Winner for the day was Arthur Markiewicz at 230 total points. Scott Vance was a close second at 225 points and Alex Sutton came in third at 165 points.

Nice flying everyone, I hope you all had a good time.

Thanks to Frank Sutton for being our event photographer.

Next Electroglide is set for September 21st., 10:00 a.m. start.

See you there,


This Really Should Go Without Saying!

Drones and Weapons, A Dangerous Mix

The Federal Aviation Administration (FAA) is warning the general public that it is illegal to operate a drone with a dangerous weapon attached.

Perhaps you’ve seen online photos and videos of drones with attached guns, bombs, fireworks, flamethrowers, and other dangerous items. Do not consider attaching any items such as these to a drone because operating a drone with such an item may result in significant harm to a person and to your bank account.

Operating a drone that has a dangerous weapon attached to it is a violation of Section 363 of the 2018 FAA Reauthorization Act enacted Oct. 5, 2018. Operators are subject to civil penalties up to $25,000 for each violation, unless the operator has received specific authorization from the Administrator of the FAA to conduct the operation. “Dangerous Weapon” means any item that is used for, or is readily capable of, causing death or serious bodily injury.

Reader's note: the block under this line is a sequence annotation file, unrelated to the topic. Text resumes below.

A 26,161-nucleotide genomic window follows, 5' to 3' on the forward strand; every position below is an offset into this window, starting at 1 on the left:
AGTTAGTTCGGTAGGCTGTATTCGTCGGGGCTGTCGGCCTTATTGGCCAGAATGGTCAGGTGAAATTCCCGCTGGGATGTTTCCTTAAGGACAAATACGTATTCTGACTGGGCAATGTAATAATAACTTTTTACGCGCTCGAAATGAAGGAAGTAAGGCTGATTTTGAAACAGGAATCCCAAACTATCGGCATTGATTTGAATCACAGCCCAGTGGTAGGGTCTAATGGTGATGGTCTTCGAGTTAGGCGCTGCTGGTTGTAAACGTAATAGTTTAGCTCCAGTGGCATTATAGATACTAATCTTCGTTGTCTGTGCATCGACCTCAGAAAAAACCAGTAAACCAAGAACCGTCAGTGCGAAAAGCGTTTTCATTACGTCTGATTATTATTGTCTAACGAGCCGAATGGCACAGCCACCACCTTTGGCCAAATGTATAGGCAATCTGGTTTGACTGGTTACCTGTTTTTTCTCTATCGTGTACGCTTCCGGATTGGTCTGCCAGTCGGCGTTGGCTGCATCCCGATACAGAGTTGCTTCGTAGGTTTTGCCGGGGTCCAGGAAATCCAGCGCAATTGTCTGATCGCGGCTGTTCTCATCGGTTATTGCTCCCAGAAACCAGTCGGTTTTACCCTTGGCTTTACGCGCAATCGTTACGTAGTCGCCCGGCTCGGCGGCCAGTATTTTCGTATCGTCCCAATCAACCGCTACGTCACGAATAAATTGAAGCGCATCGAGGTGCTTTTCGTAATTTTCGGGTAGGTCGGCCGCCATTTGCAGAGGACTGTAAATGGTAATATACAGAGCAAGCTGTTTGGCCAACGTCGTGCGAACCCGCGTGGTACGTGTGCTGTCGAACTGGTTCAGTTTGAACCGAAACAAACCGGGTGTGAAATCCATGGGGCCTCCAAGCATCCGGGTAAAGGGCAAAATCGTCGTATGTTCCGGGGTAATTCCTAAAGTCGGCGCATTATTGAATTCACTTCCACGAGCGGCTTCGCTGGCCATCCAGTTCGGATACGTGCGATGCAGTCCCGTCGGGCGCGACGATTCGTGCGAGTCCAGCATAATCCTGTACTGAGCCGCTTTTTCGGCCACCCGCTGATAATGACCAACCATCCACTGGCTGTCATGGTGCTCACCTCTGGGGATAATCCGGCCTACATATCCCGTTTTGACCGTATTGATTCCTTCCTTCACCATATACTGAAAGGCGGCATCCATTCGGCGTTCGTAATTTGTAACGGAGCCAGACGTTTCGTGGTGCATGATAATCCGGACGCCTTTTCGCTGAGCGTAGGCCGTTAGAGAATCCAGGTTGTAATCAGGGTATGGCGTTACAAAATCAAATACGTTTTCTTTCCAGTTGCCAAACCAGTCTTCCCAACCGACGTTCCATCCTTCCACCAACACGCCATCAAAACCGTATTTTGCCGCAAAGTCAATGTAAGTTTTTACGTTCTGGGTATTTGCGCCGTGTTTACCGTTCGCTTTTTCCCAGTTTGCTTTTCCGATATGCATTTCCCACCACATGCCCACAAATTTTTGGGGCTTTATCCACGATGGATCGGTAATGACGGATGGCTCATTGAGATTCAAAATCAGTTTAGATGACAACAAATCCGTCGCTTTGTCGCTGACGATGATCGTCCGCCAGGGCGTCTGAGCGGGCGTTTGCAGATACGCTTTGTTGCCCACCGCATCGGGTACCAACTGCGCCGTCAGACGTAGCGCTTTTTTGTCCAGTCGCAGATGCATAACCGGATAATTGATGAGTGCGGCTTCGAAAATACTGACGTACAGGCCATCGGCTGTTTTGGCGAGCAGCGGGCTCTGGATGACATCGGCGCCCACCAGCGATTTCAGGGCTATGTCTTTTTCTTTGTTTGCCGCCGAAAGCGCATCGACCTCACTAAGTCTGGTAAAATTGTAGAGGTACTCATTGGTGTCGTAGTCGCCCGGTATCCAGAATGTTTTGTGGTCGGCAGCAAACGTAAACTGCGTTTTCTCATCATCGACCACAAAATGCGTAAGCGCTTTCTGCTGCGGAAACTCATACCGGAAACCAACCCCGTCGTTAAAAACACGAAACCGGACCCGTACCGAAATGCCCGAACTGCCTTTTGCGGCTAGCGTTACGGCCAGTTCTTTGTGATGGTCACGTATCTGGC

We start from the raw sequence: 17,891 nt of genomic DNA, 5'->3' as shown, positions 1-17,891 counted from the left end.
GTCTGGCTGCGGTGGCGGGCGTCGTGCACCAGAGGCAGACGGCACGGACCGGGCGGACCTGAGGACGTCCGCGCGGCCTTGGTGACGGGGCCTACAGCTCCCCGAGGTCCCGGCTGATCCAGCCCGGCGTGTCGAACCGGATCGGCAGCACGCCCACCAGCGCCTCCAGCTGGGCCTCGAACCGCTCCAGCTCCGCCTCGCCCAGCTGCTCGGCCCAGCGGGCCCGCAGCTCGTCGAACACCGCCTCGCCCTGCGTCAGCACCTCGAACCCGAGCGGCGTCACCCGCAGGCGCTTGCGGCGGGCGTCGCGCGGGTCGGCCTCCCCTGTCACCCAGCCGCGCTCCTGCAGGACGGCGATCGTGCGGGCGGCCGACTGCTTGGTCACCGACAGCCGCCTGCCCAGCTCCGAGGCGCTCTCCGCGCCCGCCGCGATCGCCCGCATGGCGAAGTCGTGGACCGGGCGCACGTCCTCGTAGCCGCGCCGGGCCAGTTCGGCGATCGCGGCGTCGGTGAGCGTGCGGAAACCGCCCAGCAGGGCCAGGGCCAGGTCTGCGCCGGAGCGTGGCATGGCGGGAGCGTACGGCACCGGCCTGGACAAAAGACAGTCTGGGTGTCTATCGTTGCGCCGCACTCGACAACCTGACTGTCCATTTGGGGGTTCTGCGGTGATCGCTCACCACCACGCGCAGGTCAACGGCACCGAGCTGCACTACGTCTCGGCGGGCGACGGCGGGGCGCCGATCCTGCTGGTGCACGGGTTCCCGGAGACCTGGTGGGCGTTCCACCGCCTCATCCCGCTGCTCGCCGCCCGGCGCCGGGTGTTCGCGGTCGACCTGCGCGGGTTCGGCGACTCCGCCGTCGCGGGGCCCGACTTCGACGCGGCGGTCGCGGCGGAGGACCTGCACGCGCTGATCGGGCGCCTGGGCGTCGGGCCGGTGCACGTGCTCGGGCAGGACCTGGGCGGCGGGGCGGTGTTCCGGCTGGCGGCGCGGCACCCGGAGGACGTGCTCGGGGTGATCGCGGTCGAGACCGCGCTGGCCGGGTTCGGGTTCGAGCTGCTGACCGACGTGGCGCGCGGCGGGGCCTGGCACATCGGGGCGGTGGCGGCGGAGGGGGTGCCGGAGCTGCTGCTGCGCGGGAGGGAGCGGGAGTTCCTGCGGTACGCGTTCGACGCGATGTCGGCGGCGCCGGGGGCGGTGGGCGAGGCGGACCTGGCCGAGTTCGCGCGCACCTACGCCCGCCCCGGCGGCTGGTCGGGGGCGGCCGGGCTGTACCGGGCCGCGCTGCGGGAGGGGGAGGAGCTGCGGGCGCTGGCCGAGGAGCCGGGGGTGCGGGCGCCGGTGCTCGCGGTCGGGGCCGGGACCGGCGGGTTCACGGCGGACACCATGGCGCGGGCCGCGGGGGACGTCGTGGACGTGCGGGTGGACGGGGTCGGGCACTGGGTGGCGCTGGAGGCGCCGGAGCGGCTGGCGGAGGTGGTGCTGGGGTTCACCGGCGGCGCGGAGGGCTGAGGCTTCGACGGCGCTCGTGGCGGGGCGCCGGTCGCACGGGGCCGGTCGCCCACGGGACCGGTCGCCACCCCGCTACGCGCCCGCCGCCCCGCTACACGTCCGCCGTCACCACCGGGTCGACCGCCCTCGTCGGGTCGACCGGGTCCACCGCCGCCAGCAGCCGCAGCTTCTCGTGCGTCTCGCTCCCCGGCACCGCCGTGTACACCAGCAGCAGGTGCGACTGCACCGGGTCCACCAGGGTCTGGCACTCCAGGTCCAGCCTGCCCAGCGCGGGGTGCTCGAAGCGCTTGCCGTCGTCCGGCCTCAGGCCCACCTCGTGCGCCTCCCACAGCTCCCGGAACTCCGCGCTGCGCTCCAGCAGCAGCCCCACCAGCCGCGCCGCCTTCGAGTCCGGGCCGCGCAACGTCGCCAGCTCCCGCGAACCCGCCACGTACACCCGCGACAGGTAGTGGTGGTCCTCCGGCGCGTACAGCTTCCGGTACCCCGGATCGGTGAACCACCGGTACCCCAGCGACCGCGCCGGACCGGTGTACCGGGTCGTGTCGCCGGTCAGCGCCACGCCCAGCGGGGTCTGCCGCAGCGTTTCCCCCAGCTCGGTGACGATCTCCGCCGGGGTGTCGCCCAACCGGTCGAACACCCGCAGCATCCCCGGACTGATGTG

Operators should keep in mind that federal regulations and statutes that generally govern drone operations still apply. Some state and federal criminal laws regarding weapons and hazardous materials may also apply to drone operators or manufacturers involved in certain operations.

SEFSD Display at Staples

This month, Frank, Hoang, and I volunteered two days at Staples in Kearny Mesa to share our hobby to teachers and students at the Back to School event. It was a good opportunity to not just promote our club, but get young people interested in radio control models. Thank you Frank and Hoang!!

Dear Quan,

On behalf of the management and associates of Staples 0266, Kearny Mesa, I thank you and the other members of the Silent Electric Flyers San Diego for your participation in the first-ever Staples Back-to-School Block Party this past weekend.

Your enthusiasm and prompt efforts to be part of this event on such short notice was nothing short of amazing. I hope you were able to open some young eyes to the excitement of flight.

Thank you again for your efforts and I hope I may call upon you again for the next Staples Block Party event.


Bob Sanford

Operations Supervisor

Staples 0266